From all of us here at Boyle Software, have a safe and happy Fourth of July!
It was completely unexpected. Out-of-the-blue I was asked today by one of my co-workers to write a blog post. I thought hard about which new front-end development tools I have been using lately, but couldn’t think of anything that had had a significant impact on my professional life recently. Then I looked at today’s date and I realized that it is my 20-year anniversary here at Boyle Software. These twenty years certainly had a significant impact on my life…
I started buying records 40 years ago. (It hurt to type that.) I am an unrepentant music fan and so have bought (and re-bought) music over the decades as the music industry has come up with new formats that promised “ease of use” and improved sound: High fidelity vinyl! Compact Discs! SACD! etc. I still have a massive library of LPs and CDs though my cassette collection drops out and mopes in boxes in my basement. It’s only in the past year that I finally broke down and got a Spotify subscription; it’s what all “the kids” are doing and my kids wanted it too.
From all of us at Boyle Software, may this be a warm and happy Thanksgiving for each and every one of you! This has been a noisy and, at times, troubling year in the world, but we hope that you will find peace and gratitude when gathered at the table, surrounded by your family and friends. Be thankful for your loved ones, for your health, and for a world with abundant marvels.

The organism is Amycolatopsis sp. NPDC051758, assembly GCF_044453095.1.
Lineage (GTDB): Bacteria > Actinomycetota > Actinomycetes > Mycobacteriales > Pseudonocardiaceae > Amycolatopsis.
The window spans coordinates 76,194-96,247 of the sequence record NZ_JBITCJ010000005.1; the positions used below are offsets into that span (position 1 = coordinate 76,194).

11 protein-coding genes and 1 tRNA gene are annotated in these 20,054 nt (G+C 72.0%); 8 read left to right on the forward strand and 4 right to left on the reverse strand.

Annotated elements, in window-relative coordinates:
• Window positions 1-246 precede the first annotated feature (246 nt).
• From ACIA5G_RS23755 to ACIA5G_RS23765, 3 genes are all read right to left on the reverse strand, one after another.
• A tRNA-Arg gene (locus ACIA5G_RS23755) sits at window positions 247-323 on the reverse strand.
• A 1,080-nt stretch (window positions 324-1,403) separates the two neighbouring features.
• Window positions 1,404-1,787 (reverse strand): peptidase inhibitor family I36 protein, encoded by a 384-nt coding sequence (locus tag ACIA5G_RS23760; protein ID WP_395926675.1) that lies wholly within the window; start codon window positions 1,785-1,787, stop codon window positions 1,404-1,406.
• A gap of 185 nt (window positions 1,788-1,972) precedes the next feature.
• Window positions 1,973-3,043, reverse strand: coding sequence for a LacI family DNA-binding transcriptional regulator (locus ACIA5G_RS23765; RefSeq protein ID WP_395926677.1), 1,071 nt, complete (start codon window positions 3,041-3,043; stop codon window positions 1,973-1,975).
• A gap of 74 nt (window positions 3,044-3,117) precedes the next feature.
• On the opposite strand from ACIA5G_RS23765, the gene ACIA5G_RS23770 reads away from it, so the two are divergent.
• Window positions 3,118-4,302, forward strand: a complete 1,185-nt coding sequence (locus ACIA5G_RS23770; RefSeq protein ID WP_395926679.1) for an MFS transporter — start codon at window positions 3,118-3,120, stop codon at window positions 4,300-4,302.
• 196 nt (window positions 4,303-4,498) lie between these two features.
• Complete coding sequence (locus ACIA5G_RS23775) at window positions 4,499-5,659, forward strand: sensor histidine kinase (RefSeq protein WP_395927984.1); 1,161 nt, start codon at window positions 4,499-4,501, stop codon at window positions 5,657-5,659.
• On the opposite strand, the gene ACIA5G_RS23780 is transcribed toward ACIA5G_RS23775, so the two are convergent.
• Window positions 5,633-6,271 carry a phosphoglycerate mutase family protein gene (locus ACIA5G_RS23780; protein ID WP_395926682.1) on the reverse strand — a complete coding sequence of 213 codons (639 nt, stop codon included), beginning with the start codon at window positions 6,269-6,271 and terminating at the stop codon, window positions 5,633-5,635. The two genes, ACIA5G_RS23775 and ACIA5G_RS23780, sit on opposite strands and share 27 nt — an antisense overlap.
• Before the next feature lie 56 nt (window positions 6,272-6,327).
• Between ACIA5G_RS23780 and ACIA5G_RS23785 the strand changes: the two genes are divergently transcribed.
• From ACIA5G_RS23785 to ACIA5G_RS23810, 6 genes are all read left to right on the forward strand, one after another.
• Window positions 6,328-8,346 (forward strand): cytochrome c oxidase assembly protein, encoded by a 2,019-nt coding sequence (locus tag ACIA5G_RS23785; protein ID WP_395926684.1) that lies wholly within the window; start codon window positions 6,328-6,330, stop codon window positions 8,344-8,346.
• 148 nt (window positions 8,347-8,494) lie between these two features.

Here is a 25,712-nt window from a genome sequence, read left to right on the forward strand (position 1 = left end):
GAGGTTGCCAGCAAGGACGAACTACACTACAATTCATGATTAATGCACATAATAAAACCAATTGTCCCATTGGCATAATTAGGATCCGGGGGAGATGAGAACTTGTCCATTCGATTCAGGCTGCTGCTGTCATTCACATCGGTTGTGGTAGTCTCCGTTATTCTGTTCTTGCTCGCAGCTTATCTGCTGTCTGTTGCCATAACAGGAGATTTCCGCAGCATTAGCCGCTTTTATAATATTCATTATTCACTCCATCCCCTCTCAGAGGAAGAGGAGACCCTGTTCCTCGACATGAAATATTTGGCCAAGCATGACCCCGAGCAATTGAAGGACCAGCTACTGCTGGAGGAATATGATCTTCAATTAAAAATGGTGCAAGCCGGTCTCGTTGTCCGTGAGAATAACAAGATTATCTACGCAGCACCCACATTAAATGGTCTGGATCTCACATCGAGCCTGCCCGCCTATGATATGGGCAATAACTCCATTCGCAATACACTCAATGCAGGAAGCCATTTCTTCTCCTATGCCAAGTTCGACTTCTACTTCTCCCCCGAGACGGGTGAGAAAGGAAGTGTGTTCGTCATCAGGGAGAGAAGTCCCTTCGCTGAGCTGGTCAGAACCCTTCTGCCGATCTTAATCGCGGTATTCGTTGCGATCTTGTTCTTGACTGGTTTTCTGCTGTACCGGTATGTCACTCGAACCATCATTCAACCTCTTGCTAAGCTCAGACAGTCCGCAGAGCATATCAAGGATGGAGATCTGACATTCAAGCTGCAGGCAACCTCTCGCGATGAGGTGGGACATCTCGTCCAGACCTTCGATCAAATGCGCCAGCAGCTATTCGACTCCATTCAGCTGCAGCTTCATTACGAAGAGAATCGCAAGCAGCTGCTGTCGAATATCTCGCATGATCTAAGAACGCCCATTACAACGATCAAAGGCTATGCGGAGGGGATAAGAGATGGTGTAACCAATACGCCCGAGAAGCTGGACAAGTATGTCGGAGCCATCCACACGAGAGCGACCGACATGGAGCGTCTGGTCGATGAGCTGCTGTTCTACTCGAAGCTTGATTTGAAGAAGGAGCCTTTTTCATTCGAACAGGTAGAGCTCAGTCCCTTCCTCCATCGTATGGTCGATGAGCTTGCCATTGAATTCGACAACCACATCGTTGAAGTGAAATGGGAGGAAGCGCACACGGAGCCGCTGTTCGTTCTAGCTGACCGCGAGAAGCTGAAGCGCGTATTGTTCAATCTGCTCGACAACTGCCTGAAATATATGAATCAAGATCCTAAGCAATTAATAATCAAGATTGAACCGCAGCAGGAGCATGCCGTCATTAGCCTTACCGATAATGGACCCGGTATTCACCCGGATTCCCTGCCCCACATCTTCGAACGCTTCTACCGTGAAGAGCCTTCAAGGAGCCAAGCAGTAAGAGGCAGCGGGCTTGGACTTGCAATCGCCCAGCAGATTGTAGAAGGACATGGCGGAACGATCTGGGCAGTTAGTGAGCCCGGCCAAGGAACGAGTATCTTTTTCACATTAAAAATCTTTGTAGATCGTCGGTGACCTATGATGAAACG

We are extra proud of our ongoing work for Steven Van Zandt‘s Rock and Roll Forever Foundation – most especially the fabulous TeachRock.org site and it’s amazing free and deep curriculum. And on Thursday evening, September 15th, the Foundation will host the New York City premiere of Ron Howard’s new Beatle documentary, Eight Days A Week: The Touring Years!
This exclusive event is also a fundraiser for the Foundation and its great programs – so go to their site and buy tickets or make a donation. Join the crowd next week for the reception and premiere showing!
In addition to hot dogs and hamburgers, this year we’re celebrating America’s Independence Day by donating to the Injured Marine Semper Fi Fund, a 501(c)3 non-profit organization, Federal Tax ID# 26-0086305.
CES kicks off every new year with the promise of new innovations and upgrades to existing consumer hardware. This year seemed to be the year for the Internet of Things (IoT) as well as the year to get your kids into programming. iLuv showed us how you can easily make a morning better with just a few connected products while the folks working on the upcoming title Moving Hazard show us that the zombie apocalypse can be tons of fun. Bartesian showed us how easy it can be to create quality drinks at home and, of course, Razer, SteelSeries, and MadCatz gave us a sneak peek at their gaming hardware.
Let’s travel back to CES 2016 and check out my highlights:
James Maxwell, of course, but you probably wouldn’t know about them without Oliver Heaviside. Heaviside was the guy who distilled Maxwell’s 20 Equations down to the 4 famous ones we all know. He simplified them, refined them and published them in a better, more easily understood form. And that was all back in the late Nineteenth Century.
From now through mid-April, the New York Historical Society is hosting an exhibit entitled “Silicon City: Computer History Made in New York,” tracing the City’s relationship with computing technology back as far as the 19th century. I am really looking forward to checking this show out, especially the post-WWII machines and memorabilia from the 1964 World’s Fair – which is something of a personal obsession for me. Continue reading